Vertigo is a type of dizziness where you feel moving or spinning sensation of yourself or the surrounding environment. It can be caused by the problems in the brain (central vestibular disorder) or the dysfunction of the balance organs of the inner ear (peripheral vestibular disorder).
There are multiple causes of vertigo and vestibular loss. The most common form of vertigo is the Benign Paroxysmal Positional Vertigo (BPPV). BPPV is a condition resulting from loose debris (otoconia) that collect within a part of the inner ear which can be caused by a head injury or due to the natural process of aging. Your symptoms may be triggered by sudden movements of your head, such as looking down or even turning in bed. Fortunately, BPPV can be successfully treated by canalith repositioning treatment (CRT)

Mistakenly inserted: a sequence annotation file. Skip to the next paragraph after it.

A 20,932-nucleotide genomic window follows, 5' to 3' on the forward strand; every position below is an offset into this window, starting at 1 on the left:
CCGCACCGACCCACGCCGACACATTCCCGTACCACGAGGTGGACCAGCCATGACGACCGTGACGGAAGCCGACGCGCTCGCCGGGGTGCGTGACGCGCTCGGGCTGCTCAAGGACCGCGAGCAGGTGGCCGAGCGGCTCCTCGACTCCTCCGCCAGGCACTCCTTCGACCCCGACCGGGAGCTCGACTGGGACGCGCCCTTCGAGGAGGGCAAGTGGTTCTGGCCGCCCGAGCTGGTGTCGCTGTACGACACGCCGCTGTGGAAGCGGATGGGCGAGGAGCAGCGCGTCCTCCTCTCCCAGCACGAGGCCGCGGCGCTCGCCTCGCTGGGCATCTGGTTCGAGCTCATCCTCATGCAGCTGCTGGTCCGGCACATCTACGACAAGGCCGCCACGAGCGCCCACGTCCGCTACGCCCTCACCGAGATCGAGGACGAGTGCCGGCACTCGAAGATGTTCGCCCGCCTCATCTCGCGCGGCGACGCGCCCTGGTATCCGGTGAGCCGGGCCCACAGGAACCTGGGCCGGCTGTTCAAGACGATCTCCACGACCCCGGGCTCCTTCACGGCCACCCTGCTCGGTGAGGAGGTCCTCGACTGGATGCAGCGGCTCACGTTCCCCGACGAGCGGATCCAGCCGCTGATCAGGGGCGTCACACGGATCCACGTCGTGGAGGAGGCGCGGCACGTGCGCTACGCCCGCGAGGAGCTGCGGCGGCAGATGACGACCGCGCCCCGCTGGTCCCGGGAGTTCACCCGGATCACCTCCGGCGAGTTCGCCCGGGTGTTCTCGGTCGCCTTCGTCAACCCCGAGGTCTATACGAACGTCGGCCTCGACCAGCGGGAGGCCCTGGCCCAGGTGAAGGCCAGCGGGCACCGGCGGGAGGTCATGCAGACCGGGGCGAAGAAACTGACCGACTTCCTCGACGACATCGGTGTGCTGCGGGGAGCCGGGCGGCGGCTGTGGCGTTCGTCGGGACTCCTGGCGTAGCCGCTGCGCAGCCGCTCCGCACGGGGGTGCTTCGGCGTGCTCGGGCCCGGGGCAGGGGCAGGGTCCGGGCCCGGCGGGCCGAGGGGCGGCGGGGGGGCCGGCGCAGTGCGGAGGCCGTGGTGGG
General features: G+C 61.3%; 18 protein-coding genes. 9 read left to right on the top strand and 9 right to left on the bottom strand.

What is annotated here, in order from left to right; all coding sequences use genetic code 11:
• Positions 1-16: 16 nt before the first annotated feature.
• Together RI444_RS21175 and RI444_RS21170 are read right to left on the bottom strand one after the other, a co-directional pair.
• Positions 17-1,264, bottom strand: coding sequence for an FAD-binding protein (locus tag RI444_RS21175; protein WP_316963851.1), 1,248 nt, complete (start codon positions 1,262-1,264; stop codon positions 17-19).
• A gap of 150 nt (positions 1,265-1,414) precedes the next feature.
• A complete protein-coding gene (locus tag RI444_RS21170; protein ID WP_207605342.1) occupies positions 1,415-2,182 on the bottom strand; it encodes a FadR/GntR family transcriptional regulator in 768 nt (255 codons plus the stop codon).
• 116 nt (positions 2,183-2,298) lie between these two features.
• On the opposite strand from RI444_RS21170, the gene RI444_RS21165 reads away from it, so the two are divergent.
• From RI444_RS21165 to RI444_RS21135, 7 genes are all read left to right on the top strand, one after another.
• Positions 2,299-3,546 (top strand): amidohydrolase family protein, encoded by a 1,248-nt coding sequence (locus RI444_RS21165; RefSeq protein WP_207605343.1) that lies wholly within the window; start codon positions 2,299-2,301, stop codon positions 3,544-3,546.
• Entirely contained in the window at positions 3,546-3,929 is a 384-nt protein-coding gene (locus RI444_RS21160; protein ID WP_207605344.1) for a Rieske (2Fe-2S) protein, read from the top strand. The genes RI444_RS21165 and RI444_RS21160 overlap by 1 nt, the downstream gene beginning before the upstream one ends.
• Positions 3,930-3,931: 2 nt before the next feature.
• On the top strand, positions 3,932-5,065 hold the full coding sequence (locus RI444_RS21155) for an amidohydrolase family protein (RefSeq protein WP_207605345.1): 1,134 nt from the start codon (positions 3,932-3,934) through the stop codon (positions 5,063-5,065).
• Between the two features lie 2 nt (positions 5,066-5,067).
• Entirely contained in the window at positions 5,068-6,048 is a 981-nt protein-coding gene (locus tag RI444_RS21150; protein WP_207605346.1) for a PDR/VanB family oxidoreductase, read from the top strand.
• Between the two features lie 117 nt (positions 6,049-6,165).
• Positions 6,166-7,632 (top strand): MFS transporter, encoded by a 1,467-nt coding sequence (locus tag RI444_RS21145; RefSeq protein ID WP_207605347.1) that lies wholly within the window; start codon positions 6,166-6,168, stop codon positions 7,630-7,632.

In the case of unilateral vestibular loss, it means that one of the two vestibular nerves is not functioning properly. Herdman et al (2013), has shown that vestibular rehabilitation therapy (VRT) can be effective in improving symptoms related to vestibular disorders. Gaze stabilization exercises are used to improve the control of eye movements. Habituation exercises can also be implemented to promote compensation to reduce symptoms of dizziness.
Living with a vestibular dysfunction is very frustrating to say the least. There are cognitive and psychosocial aspects as well. Difficulty concentrating, short-term memory loss, depression, anxiety, and loss of self-reliance are just a few impacted by vestibular dysfunction.
If you have questions about vertigo, please contact me at our Woodinville location (425) 402-9772 or via email firstname.lastname@example.org.